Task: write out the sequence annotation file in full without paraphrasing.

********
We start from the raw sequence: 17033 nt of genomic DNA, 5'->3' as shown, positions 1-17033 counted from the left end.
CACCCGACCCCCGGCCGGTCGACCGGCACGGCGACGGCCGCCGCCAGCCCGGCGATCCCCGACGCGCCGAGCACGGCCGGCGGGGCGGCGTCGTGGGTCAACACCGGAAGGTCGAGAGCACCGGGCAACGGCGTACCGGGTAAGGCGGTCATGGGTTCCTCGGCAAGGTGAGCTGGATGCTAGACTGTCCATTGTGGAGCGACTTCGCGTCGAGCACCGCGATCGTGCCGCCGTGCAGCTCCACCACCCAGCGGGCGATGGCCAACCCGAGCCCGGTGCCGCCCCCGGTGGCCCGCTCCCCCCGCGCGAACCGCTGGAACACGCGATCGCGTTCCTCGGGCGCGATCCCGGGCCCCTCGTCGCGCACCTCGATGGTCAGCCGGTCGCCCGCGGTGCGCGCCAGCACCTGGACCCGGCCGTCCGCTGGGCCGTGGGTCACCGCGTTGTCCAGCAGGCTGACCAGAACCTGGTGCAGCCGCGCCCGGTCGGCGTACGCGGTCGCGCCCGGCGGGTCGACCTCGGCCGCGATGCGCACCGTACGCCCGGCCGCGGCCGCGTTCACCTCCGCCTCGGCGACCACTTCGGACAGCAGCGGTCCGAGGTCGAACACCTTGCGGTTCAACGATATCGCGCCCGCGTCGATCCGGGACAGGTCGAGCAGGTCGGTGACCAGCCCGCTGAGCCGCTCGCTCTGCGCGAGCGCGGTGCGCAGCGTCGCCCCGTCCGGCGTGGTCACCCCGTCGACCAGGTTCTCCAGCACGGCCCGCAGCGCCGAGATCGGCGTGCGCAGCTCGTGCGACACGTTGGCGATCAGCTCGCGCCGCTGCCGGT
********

We start from the raw sequence: 17033 nt of genomic DNA, 5'->3' as shown, positions 1-17033 counted from the left end.
CACCCGACCCCCGGCCGGTCGACCGGCACGGCGACGGCCGCCGCCAGCCCGGCGATCCCCGACGCGCCGAGCACGGCCGGCGGGGCGGCGTCGTGGGTCAACACCGGAAGGTCGAGAGCACCGGGCAACGGCGTACCGGGTAAGGCGGTCATGGGTTCCTCGGCAAGGTGAGCTGGATGCTAGACTGTCCATTGTGGAGCGACTTCGCGTCGAGCACCGCGATCGTGCCGCCGTGCAGCTCCACCACCCAGCGGGCGATGGCCAACCCGAGCCCGGTGCCGCCCCCGGTGGCCCGCTCCCCCCGCGCGAACCGCTGGAACACGCGATCGCGTTCCTCGGGCGCGATCCCGGGCCCCTCGTCGCGCACCTCGATGGTCAGCCGGTCGCCCGCGGTGCGCGCCAGCACCTGGACCCGGCCGTCCGCTGGGCCGTGGGTCACCGCGTTGTCCAGCAGGCTGACCAGAACCTGGTGCAGCCGCGCCCGGTCGGCGTACGCGGTCGCGCCCGGCGGGTCGACCTCGGCCGCGATGCGCACCGTACGCCCGGCCGCGGCCGCGTTCACCTCCGCCTCGGCGACCACTTCGGACAGCAGCGGTCCGAGGTCGAACACCTTGCGGTTCAACGATATCGCGCCCGCGTCGATCCGGGACAGGTCGAGCAGGTCGGTGACCAGCCCGCTGAGCCGCTCGCTCTGCGCGAGCGCGGTGCGCAGCGTCGCCCCGTCCGGCGTGGTCACCCCGTCGACCAGGTTCTCCAGCACGGCCCGCAGCGCCGAGATCGGCGTGCGCAGCTCGTGCGACACGTTGGCGATCAGCTCGCGCCGCTGCCGGT